Pondering Poetry: A questioning exercise (that may result in a poem!)

Bertha_Wegmann_-_Pondering - PUBLIC DOMAINI like using the tag line “pondering poetry” because pondering is often how a poem forms: I sit (or walk or swim or run), asking myself questions about something or another (or sometimes both something and another). When I answer the question, I try to think my answers in images. In other words, if I as myself, “What is a cat?” Instead of thinking “Grey, fur, small…” and so on, I try to picture a grey-furred, small cat sitting next to my desk. I then write out the image by describing it as well as I can using metaphors, sensory description, and other figurative language. It’s a basic process, and maybe I’m slow but it’s one that took me some time to arrive at after through years of trying to think my answers in words that created an image, not the other way around.

Sometimes a poem results from one of the images right away. Most of the time it does Fluffy Gray Kitten Free for usenot, and I play around with the images, placing them next to each other and on top of one another in different ways, ways that interest me or make me sit up straighter. I then keep pondering those images and brainstorming and riffing off them, often using stream of conscious-like writing, until the poem forms. It always does. It isn’t always amazing, but those less-than poems I set aside for a day when I want to work from old exercises.

I recommend giving it a try – if it works, you may end up with poem; if not, at least you tried and completed your writing/writing warm-up for the day!

Directions:

  1. Freewrite a list of at least 10 questions. Don’t think too hard, just write some list free photoquestions. Here are a few examples: What are cats? Why do people marry? When will I die? How are flip-flops made? You get the idea. Just write the first questions that come to mind until you have at least 10 but no more than 15.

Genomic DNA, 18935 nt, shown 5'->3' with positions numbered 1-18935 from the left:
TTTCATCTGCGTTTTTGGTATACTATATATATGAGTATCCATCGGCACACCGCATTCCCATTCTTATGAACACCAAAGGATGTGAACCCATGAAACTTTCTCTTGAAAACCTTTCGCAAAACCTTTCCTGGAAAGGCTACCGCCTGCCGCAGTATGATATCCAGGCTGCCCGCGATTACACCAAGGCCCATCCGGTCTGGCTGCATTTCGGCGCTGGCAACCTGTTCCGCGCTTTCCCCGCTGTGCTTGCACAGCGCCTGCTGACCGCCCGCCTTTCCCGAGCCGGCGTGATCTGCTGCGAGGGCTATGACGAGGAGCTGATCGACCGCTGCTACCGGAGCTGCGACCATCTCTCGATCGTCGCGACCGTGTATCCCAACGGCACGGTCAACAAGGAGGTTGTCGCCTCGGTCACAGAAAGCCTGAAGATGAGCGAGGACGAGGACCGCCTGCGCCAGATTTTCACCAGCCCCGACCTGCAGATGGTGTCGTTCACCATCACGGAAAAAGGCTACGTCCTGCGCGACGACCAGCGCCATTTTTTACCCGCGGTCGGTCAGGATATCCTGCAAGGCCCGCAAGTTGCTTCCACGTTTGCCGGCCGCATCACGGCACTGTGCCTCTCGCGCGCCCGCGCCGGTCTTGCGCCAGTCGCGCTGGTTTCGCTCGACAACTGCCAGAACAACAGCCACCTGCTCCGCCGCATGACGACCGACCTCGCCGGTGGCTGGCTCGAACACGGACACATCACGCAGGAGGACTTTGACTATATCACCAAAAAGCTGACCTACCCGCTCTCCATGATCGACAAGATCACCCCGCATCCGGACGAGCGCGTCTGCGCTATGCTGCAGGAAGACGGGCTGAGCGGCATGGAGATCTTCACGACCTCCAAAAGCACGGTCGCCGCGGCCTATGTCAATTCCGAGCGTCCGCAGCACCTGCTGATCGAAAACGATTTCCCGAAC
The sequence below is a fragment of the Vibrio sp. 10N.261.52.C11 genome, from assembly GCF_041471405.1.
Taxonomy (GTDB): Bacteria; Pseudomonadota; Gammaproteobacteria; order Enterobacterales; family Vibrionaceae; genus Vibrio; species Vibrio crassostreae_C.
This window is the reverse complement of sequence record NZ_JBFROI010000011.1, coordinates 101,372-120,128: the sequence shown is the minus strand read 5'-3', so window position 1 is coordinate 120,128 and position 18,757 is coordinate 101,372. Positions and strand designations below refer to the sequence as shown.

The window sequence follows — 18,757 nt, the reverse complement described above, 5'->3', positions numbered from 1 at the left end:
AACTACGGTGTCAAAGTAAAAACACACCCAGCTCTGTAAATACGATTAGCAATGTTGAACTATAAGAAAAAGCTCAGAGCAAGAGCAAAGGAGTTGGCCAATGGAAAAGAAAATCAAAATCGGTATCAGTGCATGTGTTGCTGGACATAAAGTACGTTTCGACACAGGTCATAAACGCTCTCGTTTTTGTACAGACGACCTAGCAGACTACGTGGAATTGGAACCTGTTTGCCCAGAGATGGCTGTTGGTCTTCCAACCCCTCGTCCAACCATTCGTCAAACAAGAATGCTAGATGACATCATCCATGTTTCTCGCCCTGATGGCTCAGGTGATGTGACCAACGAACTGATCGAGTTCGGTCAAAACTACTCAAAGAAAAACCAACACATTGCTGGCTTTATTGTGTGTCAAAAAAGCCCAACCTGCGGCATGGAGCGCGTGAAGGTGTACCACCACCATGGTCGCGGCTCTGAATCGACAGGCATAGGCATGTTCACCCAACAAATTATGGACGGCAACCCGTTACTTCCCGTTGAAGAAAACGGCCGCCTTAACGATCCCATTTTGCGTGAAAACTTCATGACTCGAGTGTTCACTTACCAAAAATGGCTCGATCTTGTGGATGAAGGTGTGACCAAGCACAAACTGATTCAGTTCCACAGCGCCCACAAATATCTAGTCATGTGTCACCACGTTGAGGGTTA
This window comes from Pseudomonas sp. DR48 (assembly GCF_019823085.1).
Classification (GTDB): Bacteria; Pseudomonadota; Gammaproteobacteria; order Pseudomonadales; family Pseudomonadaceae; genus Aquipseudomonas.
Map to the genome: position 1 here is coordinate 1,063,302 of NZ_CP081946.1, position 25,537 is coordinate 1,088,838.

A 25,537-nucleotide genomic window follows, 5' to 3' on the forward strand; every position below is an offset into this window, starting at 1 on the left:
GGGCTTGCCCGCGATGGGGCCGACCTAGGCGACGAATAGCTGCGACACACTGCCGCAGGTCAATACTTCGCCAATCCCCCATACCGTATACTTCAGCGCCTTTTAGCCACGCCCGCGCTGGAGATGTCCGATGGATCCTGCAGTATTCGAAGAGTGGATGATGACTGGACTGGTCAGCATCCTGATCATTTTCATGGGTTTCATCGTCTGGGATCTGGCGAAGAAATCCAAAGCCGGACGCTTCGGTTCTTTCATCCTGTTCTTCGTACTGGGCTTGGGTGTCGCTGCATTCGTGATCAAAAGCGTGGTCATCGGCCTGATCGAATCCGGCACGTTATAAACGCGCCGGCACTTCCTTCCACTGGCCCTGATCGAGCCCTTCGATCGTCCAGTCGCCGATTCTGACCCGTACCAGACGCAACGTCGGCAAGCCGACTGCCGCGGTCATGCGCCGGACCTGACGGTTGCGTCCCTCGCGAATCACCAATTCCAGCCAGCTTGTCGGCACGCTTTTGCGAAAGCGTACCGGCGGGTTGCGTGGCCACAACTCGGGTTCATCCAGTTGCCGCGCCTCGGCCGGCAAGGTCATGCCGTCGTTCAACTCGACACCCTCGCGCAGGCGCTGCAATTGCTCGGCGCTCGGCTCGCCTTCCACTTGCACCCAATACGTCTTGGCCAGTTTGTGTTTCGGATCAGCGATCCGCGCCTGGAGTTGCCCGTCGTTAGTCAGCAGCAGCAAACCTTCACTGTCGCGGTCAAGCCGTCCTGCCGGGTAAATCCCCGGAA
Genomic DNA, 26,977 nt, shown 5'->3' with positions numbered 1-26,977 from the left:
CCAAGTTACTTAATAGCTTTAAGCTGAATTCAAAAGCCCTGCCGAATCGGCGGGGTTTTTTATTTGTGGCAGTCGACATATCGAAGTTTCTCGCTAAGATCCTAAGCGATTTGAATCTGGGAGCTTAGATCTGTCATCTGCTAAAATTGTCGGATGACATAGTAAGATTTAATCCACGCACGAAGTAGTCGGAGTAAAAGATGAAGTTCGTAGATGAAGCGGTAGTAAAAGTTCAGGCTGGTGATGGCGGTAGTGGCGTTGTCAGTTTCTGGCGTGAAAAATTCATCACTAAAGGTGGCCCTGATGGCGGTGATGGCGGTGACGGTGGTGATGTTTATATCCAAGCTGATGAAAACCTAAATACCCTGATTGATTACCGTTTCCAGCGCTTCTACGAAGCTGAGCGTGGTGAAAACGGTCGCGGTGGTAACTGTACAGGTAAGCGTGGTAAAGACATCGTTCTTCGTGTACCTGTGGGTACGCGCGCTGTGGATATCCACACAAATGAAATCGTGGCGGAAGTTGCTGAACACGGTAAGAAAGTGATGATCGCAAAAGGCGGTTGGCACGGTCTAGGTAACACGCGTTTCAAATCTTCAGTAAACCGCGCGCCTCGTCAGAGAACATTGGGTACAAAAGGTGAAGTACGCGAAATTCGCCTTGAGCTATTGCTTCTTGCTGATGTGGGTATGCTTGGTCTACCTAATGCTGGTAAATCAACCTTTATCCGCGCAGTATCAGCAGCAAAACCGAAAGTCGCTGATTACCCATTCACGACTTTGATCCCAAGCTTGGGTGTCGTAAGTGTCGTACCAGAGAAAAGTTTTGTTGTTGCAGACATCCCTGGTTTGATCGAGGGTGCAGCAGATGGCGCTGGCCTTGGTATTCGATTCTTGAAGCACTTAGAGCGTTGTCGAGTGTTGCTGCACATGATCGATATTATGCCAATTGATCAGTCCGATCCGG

2. Choose one of the questions. You can choose at random, closing an eye and tossing a paperclip and going with the question on which it lands, or you can go with the one that tugs at you the hardest.
  3. Now start answering the question in images. Don’t question the pictures that pop into your head, don’t worry if they’re weird/creepy/sexy/scary – just focus on them one at a time (it’s okay to tell a pushy one to wait or to skip right to it – this is your gray alley cat gree photoexercise!). Start with the obvious, and keep going following the images that come. For example, if when you think of an answer to “What is a Cat?”, you see a small, grey kitten sitting by your desk – write about that. Then follow the cat if it decides to move. If it doesn’t, think about what else a cat is, and let an image come to you. Write it out, then follow where it leads. And so on.
  4. When one answer leads somewhere really interesting, see if there’s a poem in it and write it! Write the first draft and let it sit before rewriting it. See if you can keep thinking in images even during the revision process.

Good luck and happy writing!

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One Comment Add yours

  1. Very insightful, thanks!

    Liked by 1 person

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